Publishers Weekly - Publisher's WeeklyDeclaring that African American humor ``shadows, satirizes and humanizes America's main body,'' Watkins delivers a rich and ambitious history of such humor both in the mainstream media and in the black community. A former editor at the New York Times , he draws on prodigious research to describe such aspects of black humor as the African sources of slave wordplay, the sources of the minstrel tradition, the Negro caricatures of Hollywood silent films and the controversy over Amos 'n' Andy. He examines the contributions of the oft-forgotten early 20th-century comedian Bert Williams and the brillant Richard Pryor, and ventures into such topics as literary humor and street folklore. Because Watkins's research is so deep and his interest historical, his study of the varieties (and controversies) in black comedy after Richard Pryor is brief. This extensive compilation makes a valuable contribution to our cultural history. Illustrations not seen by PW. (Feb.)
Library JournalThis book is a detailed look at the history of black humor from slavery days to current times. The author has been an editor of literary magazines, lectured at several universities, and written numerous magazine articles. Here, he assembles every fact he could find on African American humor and demonstrates how it is different from the humor of other ethnic groups, and shows where pieces of it have found their way into mainstream comedy. He includes many examples of the comedy styles of prominent comedians of each era he discusses. The research here is carefully documented and detailed. Highly recommended for academic libraries and larger public libraries with collections on humor, black studies, or entertainment.-- Anita L. Cole, Miami-Dade P.L. System, Fla.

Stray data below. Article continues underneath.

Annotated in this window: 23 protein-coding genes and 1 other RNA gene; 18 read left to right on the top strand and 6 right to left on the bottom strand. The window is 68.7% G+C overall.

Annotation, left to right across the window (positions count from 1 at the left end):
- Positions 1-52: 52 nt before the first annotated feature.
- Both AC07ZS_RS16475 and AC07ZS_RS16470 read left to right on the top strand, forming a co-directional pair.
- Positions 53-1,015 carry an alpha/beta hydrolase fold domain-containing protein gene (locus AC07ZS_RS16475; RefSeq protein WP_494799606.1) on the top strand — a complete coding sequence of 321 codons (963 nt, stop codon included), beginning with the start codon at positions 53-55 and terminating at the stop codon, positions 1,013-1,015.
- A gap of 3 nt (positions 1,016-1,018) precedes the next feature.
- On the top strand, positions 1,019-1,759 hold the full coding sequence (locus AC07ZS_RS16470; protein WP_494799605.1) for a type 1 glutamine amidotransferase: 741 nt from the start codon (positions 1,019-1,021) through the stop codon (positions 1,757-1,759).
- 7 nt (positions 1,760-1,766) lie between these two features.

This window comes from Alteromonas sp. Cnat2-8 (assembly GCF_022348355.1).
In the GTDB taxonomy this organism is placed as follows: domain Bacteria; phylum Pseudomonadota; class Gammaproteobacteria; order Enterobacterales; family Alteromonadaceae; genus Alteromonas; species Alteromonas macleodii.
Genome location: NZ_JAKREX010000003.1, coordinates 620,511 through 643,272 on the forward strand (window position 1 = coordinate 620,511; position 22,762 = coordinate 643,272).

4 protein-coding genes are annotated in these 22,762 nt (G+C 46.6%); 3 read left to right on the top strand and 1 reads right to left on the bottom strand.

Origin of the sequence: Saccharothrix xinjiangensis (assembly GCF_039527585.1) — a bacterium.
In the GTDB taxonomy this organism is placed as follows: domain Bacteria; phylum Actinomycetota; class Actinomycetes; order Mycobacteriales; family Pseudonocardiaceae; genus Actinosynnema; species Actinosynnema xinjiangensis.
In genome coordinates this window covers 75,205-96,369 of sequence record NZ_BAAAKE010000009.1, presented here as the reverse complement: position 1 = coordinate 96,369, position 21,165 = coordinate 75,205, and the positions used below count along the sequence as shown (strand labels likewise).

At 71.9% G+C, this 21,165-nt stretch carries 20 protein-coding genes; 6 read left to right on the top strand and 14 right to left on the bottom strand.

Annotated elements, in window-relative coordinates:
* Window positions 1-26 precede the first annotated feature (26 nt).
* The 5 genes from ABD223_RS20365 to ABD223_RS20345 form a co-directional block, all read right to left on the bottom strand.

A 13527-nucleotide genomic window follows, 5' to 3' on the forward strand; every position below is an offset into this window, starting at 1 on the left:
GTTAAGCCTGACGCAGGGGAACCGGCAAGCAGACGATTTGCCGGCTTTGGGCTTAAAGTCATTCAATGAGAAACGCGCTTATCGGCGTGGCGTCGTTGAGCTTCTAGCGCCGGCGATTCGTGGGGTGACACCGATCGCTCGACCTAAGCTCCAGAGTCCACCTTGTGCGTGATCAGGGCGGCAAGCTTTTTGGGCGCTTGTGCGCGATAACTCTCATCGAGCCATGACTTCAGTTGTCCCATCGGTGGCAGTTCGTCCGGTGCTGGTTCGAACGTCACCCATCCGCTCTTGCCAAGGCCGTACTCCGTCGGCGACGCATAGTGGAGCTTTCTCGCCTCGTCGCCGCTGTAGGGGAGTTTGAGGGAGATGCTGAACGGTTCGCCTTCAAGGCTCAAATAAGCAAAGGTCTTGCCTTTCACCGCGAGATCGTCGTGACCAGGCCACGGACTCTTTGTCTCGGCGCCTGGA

Alice JoyceWatkins surveys African American humor in an expansive and penetrating study that probes many facets of black American culture. Exploring ties to tribal sources in Africa, Watkins traces modes of behavior employed by African Americans for coping with the untenable situation of slavery. He also examines traditions such as minstrel shows, where distorted portrayals of blacks were commonplace. Watkins goes on to examine images of black Americans in vaudeville and silent movies, and to highlight entertainers in radio and television, literature, film, and the music industry. Above all, Watkins comprehensively records the history of African American comedy performers and the social constraints affecting their artistry. Fascinating and highly readable, this is also a copiously researched work of scholarship.
- Simon & Schuster Adult Publishing Group
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